Triggers And The Inner Child
We can all act childish every now and then especially when we our world is challenged. While we may appear to be adults on the outside, when situations occur, that trigger one of our scripts, our wounded “inner child”, can appear and take over the show. It is an indicator that our fight, flight or freeze stress responses is active. We are not reacting to what happened to us as an adult, but are responding to the situation from an injured place within ourselves, from a place of trauma. This unconscious part of ourselves can at times covertly control our demeanor. In some situations this part of ourselves can unknowingly run our lives.
A temper tantrum, incessant worry or feeling panicky are a few indications that our wounded inner child has been activated and is now calling the shots. We might struggle with feelings of anger, hopelessness, worthlessness, sadness, loneliness or unexplained fear.
How Do I Know If I Have A Wounded Inner Child
Other indicators that may suggest we have a wounded inner child include being a people-pleaser, clinging to a relationship, even if they are toxic, or having a hard time trusting and committing ourselves to others. We might feel that there is something inherently wrong with us. We might constantly criticize ourselves or are unforgiving of who we are and the things we do – a perfectionist. We might also find that we have difficulty letting go of things, especially negative emotional experiences.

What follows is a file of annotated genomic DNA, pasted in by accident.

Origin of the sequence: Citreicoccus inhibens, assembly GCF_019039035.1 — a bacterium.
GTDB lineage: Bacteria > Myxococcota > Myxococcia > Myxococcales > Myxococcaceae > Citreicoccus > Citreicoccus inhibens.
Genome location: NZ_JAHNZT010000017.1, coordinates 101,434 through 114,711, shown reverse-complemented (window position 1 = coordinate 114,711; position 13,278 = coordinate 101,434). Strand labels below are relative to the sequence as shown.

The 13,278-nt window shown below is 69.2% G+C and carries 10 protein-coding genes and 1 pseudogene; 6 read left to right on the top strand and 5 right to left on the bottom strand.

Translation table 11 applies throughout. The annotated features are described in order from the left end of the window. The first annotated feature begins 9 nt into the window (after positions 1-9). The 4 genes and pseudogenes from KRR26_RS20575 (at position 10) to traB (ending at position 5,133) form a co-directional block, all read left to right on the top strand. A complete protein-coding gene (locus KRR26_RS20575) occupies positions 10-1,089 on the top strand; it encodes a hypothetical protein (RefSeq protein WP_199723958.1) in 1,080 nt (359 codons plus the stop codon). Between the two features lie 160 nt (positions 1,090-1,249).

As an adult, we may think that we have outgrown our childhood trauma. Our hurt feelings and repressed emotions, however, do not go away. They, instead, fester inside us, hiding in the shadows of our psyche waiting to reemerge. These unhealthy scripts, especially in someone who has experienced a high degree of trauma, can lead to ongoing cycles of destructive and self-sabotaging behaviors which can underscore many emotional, behavioral and relationship issues.
Who Or What Is Our Inner Child?
The therapeutic concept that there is a part in each of us that houses both the positive and negative aspects of our authentic, childlike demeanor, was first posited by Carl Jung. This aspect of our being, in therapeutic circles, is referred to as the inner child, the child within, the wounded child or the child archetype. This unconscious part of ourselves is formed by our environment, the people and situations we have experienced.
We have all encountered this child. It makes itself known through our anger, fears, frustrations, procrastination, anxiety or exhaustion. It is made up of our unconscious memories, thoughts, beliefs, feelings and wounds. When we find ourselves skipping down the street when we are happy or conversely reacting negatively when someone tells us “No”, each reflect our accessing this inner child.
Trauma is stored in the body when a child experiences hurtful situations and it is not addressed at the time. When a similar situation presents itself, instead of reacting to it from the adult self, it is the wounded traumatized child who steps in and tries to navigate the situation in order to minimize potential pain. He or she does this because their need for love, understanding and compassion were not met when they were children. Addressing the unmet needs of the inner child and healing these deep inner wounds, anyone can begin to experience a happier, healthier and more authentic life.